A small giggle escapes Naomi, and she hides it behind the napkin. They are clearly having fun.
“And the shooting?” I’m sorry to be bursting their bubble of mirth. “See, I know it’s not something you really care to talk about, but we have to mention it. You have never spoken about it in public, and yet it was a terribly public event.”
Sal opens his mouth to respond but stops when Naomi raises her hand.
“It’s okay, Sal, she is right.” A short glance in his direction, a quiver of her lips. “I have never talked about it because there really is nothing to say. Someone hated me enough to try and kill me. I was wounded but survived, and got well enough to go on tour with Jon. End of story.”
“The injuries you sustained were nearly fatal.” It’s not a question, but she nods.
“Yes, and it took me a long while to heal, both physically and mentally. But it’s over now. I’m not saying it was easy, but it’s over. It’s a part of the past, and we’re well and alive.”
“The shooter was one of your husband’s former lovers.” Again, a statement and not a question, and what kind of interviewer am I, anyway.
“I know.” A small shrug of her shoulder. “The point here, though, is that she was a former lover., but he married me, and not her.”
Do I hear a trace of ironic triumph? But no, that can hardly be possible with someone so lovely and delicate, can it now?
Jon looks at his watch, and she nods.
They have to go, Naomi tells me, the soundcheck for that night’s concert is about to start, and Jon needs some rest before he joins the band.
“What are your plans for the future?” I ask before it’s too late.
“I’d like to write a novel.” She says. “I’ve been thinking about it for a long time now, but I never had the courage to start. Now, though—” she threads her fingers through her husband’s. “I think the time is right. I’m a bit obsessive about these things, and I think if I really start this it will be, I will be…” Her words fall away and leave an awkward silence behind.
“The thing is,” Jon picks up the thread she dropped, “Naomi doesn’t know if she’s good enough to be a writer.” His voice is dark with amusement. “An Oscar isn’t good enough to prove it to her. I guess it will have to be a Pulitzer or something like that.”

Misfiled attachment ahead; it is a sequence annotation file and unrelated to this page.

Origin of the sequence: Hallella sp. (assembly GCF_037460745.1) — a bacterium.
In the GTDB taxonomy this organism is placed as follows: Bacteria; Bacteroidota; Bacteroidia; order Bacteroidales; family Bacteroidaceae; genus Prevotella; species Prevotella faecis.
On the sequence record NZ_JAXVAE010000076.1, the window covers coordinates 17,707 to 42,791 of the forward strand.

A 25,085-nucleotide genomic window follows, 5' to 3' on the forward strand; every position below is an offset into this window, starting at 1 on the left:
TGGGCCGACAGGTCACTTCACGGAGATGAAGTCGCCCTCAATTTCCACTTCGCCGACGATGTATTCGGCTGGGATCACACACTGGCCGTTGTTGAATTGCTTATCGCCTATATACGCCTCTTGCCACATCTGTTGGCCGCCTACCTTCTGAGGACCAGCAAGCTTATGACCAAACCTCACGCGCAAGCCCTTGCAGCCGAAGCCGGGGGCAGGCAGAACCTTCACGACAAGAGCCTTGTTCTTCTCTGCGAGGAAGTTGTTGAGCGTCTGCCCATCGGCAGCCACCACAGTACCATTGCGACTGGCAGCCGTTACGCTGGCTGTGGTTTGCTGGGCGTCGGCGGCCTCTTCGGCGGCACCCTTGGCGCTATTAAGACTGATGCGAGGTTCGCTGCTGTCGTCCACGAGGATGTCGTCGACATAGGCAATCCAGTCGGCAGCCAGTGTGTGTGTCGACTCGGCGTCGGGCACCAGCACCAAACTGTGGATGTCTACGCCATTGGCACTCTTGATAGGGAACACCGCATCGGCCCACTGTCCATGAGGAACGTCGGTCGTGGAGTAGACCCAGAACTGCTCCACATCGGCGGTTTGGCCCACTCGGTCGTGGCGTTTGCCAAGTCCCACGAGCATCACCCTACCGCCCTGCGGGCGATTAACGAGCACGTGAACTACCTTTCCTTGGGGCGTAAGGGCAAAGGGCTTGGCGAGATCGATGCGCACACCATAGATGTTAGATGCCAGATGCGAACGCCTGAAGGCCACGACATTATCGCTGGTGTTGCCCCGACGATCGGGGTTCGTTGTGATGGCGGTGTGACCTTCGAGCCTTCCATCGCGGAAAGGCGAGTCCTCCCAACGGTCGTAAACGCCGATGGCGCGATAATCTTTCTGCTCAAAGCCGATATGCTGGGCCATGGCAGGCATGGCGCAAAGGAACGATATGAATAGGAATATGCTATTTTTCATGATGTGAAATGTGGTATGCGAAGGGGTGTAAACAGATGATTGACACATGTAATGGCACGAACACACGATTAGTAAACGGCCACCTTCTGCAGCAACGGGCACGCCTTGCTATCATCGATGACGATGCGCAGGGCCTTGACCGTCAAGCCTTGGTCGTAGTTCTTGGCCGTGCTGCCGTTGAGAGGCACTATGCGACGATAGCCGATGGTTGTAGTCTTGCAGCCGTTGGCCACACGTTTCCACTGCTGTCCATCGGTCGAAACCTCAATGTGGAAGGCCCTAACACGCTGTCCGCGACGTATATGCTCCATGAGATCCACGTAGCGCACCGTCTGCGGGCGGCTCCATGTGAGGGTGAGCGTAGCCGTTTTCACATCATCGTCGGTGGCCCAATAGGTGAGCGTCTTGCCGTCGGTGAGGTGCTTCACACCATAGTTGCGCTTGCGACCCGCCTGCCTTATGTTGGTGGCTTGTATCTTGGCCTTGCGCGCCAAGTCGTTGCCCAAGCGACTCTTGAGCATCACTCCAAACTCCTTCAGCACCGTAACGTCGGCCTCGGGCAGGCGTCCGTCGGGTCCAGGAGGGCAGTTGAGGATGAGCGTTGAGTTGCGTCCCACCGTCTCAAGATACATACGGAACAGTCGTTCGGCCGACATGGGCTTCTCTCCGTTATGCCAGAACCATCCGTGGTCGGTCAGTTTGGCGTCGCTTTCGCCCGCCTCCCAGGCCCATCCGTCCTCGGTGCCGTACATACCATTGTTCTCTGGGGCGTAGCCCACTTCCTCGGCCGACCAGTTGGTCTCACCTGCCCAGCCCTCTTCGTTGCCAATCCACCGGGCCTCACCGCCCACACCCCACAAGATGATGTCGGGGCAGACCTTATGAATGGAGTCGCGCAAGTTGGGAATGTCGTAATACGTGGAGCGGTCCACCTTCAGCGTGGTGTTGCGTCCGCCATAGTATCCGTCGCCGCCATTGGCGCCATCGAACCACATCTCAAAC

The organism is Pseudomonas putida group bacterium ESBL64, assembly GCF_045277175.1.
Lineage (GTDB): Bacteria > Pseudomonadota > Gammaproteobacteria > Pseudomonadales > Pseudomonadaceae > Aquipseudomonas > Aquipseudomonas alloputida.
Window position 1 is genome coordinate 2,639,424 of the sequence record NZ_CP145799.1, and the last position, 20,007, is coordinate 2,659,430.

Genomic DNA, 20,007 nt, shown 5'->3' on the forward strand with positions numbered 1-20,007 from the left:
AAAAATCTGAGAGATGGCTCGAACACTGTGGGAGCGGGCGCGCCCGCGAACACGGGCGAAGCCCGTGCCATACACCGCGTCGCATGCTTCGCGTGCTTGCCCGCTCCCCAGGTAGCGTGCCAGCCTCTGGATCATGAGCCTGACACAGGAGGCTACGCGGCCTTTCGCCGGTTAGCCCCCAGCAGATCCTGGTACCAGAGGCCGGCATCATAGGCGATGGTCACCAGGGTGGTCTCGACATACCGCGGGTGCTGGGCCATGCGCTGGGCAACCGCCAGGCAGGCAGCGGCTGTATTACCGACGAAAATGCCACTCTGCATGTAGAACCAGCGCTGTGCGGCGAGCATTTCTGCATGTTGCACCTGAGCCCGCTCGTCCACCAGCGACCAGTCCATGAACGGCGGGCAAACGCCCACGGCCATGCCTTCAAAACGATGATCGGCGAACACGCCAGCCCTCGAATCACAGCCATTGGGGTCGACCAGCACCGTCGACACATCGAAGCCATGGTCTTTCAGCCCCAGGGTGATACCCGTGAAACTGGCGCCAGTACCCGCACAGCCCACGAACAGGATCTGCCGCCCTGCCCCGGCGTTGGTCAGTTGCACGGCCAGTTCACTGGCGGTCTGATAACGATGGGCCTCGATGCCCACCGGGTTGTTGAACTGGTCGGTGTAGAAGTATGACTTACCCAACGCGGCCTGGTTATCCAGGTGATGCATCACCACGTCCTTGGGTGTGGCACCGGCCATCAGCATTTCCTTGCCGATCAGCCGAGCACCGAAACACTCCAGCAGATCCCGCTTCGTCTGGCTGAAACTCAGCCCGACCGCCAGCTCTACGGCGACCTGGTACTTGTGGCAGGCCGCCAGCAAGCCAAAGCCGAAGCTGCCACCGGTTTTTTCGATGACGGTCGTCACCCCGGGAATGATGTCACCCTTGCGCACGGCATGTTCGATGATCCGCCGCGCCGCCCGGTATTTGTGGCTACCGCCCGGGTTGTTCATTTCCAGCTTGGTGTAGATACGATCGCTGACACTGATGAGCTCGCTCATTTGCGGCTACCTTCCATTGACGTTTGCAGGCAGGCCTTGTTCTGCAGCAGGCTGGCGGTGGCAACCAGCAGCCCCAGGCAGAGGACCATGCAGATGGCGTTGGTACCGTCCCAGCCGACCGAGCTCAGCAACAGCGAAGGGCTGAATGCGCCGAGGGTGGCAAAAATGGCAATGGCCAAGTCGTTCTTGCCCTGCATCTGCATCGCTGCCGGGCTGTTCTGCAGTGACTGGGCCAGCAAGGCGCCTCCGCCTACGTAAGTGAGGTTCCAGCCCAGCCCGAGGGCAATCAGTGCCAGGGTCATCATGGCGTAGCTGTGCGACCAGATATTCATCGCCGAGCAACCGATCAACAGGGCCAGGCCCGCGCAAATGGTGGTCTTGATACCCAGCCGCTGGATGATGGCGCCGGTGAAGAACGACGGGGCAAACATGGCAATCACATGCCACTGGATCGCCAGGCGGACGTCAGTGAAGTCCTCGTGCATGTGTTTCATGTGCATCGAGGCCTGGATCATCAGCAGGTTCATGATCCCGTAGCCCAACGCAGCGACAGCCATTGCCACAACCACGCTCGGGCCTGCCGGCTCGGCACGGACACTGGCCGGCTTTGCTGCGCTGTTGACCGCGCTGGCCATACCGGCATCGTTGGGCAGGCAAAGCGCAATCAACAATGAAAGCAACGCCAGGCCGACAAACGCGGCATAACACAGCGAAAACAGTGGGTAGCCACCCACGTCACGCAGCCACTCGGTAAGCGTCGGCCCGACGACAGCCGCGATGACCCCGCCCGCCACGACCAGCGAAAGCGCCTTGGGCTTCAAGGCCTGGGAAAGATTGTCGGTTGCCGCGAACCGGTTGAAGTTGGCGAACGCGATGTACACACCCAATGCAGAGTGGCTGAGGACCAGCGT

For a moment it looks to me as if she wants to slap his arm, but good manners win out and she returns to her demure, collected pose.
“Come on.” Jon, rising holds out his hand to her. “Let’s go and see if the acoustics in this new and fancy venue do justice to our songs, shall we?”
And out they sail like royalty, their minds on other, more important things before they’ve even left the room. But then, just before the door closes behind them, I hear Naomi say, “Damn, I never got to eat one of the cupcakes, and they even had pink icing. I’ll have to sneak back in when she’s gone and get them.”
“You do that,babe,” The famous voice of Jon Stone is shaking with laughter, “we can’t have you starve, can we.” And I hear what sounds very much like a slap on the arm after all.
This was the eighth stop in Mariam’s Blog Hop celebrating the launch of her latest book, Under the Same Sun (Book II in the Stone Trilogy) which hit the Amazon.com bestseller list on its first day on sale!
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Born in Frankfurt, Germany, Mariam lived in Brazil and Saudi Arabia with her parents as a child before they decided to settle in Germany. She attended school there and studied American Literature and Psychology at Justus-Liebig-University in Giessen, where she met her husband. She lives in Hamburg, Germany, with her husband, two sons and two cats.